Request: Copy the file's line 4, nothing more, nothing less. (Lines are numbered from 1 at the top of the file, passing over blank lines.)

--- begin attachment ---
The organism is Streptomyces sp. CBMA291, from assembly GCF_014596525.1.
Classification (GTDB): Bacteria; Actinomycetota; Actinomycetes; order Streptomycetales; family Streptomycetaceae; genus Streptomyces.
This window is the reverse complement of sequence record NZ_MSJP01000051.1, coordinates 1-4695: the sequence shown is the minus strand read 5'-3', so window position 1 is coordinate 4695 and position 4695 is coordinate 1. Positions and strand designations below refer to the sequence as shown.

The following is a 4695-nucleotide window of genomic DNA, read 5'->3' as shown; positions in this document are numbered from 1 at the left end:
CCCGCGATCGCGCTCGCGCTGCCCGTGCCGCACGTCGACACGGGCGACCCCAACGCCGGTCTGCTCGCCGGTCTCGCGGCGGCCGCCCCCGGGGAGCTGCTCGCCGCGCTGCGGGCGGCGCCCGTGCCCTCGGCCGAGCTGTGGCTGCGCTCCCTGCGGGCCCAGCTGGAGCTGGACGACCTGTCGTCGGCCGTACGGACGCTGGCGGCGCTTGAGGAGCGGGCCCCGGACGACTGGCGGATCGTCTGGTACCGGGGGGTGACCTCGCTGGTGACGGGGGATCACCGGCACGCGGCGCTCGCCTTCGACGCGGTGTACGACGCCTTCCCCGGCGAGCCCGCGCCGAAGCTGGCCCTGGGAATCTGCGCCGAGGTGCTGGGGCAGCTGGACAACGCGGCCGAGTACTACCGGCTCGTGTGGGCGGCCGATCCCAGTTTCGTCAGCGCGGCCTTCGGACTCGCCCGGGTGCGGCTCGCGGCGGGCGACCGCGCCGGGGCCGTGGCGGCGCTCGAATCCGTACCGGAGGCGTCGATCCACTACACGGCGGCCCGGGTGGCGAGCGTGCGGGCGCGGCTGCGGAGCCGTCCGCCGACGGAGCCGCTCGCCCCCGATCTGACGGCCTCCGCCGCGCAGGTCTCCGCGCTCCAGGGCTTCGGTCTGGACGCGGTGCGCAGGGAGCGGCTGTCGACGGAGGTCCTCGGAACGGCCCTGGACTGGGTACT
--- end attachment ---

The following is a 4695-nucleotide window of genomic DNA, read 5'->3' as shown; positions in this document are numbered from 1 at the left end: